In a time like this where you get almost all of your information exclusively from the internet, it can definitely be easy to fall into the trap of believing something online that turns out to be false. Mr. Pure Energy Gary Valenciano is just as worried as most people are about this problem. He has thus starred in a video along with other celebs, addressing this misinformation crisis with tips in spotting fake news.
Read on for pointers that may help you be more critical and informed!
1. "Verify the source"
Look closely at where the article sourced its information from. It would help first to look for this information on other sites online: If it's been repeated in much the same way on at least three other websites, then you can rest assured that it's legitimate. It would also be good to keep a critical eye trained on where they get their information from. For example, a survey with a handful of respondents doesn't mean much when the article talks about a whole country's opinion, or a lack of sources and quotes in the article might mean that this isn't information based on facts.
Does it come from a legitimate organization or a medical expert? This should go hand in hand with the research you've done in the previous point. A quick google search could help you find out who the organizations and people being quoted in the article are. If a doctor quoted in an article hasn't been quoted anywhere else, or doesn't have much of a presence online outside of that article, that should be something that warrants further research about the points they make. It would also be smart to look up the points of view of organizations quoted there. An organization committed to specific ideas might not be the best source for someone looking for fact-based news—the information there may come loaded with their own interpretations of things, or it might even just be a comedy site or satire.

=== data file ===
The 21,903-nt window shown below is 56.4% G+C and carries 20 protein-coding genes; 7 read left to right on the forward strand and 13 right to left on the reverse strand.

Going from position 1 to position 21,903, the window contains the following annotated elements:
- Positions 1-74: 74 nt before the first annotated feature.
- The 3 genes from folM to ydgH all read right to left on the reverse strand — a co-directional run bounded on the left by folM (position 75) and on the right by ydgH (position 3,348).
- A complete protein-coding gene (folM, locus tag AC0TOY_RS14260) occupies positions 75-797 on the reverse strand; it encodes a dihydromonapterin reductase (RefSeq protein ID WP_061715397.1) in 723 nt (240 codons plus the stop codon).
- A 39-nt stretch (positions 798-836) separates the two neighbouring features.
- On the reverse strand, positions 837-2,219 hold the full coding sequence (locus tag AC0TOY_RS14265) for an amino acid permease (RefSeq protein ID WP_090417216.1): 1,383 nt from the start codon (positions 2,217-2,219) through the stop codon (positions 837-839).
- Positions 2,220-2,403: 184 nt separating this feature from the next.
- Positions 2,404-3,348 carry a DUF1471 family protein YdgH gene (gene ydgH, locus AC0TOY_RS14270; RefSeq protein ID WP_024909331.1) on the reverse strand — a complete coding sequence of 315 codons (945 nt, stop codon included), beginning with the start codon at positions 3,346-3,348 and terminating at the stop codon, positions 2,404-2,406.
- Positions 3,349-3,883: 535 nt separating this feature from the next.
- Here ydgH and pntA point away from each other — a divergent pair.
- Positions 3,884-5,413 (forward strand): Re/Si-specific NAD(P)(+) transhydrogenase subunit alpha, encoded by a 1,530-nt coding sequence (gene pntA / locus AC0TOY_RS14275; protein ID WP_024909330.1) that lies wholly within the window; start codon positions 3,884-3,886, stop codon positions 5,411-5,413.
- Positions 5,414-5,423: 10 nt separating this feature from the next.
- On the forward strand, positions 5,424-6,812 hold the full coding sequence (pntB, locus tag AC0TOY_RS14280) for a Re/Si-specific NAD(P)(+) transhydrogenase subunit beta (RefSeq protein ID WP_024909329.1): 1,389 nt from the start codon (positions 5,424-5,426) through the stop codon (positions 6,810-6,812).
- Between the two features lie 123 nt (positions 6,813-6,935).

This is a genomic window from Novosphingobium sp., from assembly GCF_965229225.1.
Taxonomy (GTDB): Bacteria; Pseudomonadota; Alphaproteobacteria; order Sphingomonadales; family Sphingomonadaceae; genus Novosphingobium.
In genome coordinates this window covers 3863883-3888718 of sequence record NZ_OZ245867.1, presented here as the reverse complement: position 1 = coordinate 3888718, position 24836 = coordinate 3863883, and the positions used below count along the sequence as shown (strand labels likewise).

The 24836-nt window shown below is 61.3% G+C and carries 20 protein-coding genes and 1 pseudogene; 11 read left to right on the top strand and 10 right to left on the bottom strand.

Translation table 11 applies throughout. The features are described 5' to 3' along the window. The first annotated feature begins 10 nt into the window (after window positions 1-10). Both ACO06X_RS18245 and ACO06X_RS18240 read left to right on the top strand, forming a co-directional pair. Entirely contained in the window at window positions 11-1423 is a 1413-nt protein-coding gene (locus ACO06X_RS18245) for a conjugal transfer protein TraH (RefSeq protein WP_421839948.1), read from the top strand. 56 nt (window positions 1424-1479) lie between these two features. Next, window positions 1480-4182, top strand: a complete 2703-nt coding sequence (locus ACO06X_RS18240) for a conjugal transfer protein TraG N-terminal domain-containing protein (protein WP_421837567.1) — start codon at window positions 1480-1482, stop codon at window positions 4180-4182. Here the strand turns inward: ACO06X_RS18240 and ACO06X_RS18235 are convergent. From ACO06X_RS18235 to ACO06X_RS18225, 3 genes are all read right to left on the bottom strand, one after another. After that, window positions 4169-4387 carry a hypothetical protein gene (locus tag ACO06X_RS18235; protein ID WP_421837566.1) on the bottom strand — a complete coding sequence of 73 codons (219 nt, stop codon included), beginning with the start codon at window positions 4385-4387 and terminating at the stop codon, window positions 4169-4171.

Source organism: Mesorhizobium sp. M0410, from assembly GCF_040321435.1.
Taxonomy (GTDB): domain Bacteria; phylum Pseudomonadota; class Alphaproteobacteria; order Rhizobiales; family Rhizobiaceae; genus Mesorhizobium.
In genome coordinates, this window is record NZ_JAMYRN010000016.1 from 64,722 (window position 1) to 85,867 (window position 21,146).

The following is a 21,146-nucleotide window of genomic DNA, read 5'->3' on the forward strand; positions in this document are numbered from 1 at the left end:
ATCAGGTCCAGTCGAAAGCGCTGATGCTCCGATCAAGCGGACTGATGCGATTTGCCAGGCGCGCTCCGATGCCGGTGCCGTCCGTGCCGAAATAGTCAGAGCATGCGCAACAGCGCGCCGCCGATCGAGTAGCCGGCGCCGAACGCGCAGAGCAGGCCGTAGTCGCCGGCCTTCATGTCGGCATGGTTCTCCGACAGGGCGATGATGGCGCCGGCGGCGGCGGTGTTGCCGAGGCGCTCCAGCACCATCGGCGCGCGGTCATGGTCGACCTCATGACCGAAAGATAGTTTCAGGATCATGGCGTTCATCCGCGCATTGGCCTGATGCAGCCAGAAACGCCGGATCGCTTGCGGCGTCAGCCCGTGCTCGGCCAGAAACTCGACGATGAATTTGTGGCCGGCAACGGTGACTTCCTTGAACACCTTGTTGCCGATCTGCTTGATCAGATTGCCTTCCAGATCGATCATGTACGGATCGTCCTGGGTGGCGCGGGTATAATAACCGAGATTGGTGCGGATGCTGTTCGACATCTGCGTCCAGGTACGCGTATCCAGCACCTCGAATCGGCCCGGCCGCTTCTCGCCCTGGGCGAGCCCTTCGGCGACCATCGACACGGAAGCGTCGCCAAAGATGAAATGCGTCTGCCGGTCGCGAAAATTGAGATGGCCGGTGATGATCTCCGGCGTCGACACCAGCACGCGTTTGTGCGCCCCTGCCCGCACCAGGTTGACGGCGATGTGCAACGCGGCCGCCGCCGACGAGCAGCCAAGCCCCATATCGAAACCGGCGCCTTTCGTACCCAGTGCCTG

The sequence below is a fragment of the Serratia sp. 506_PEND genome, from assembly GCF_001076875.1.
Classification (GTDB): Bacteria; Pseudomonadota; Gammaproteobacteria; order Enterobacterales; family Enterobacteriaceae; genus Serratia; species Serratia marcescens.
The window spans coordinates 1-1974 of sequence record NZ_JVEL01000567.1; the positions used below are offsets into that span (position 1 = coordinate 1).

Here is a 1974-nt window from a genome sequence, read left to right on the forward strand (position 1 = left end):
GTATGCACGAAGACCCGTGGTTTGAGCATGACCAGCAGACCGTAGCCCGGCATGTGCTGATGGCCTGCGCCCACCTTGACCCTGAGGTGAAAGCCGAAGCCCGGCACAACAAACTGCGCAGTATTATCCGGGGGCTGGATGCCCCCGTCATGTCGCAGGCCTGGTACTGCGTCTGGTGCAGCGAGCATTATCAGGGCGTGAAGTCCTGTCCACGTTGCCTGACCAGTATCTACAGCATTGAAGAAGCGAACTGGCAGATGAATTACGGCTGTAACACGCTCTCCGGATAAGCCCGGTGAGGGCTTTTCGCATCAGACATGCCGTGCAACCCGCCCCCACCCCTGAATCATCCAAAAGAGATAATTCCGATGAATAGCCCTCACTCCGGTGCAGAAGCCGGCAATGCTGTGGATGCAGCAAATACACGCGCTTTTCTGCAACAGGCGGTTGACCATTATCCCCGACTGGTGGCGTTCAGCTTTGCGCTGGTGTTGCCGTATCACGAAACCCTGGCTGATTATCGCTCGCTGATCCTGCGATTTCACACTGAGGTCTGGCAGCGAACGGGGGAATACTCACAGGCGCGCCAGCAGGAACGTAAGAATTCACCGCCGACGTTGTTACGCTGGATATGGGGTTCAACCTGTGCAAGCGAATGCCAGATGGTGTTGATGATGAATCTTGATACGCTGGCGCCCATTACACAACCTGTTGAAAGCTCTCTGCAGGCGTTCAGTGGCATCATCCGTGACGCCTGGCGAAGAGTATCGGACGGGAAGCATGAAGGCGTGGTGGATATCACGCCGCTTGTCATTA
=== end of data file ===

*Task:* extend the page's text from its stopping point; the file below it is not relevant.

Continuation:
Is the information being carried by legitimate news organizations? After all of that, the website that you're getting this information from should be something for you to look at. An unusual domain name, such as a website ending in ".com.co" instead of just ".com" should be enough to show that this might not be a legitimate website. Publication and media standards should be something to look for here, too. If a website seems to be badly laid out or designed, and if its articles have some very clear spelling or grammatical errors, then it might be best to look for this information somewhere else. A reputable website would maintain high standards for the things they publish.
4. "Don't share if not verified"
If it's not verified, don't be trigger happy. Don't forward the message. Try to avoid sharing and spreading any articles that might make any red flags from the previous points pop up for you. In fact, it might even help to report articles you might find fishy! Facebook has an option specifically for reporting suspicious or fake news, and articles reported to them are sent to be verified by an independent fact-checker which then recommends related stories closer to the real facts than what you're seeing on your feed. Copying the link of a story into Twitter's search bar can show you who else has shared it as well, and if it's been reposted multiple times by similar accounts with few followers, it might just be something worth reporting as spam, and Twitter accounts found violating these rules may be locked.
All said, Gary V couldn't be clearer in the video when he said, "Be an instrument of calmness and truth. That's what we all need at this time."
ALSO READ: Kitchen Whiz: Celeb-Concocted Recipes For Picky Veggie Eaters
Banner image by Markus Spiske via Pexels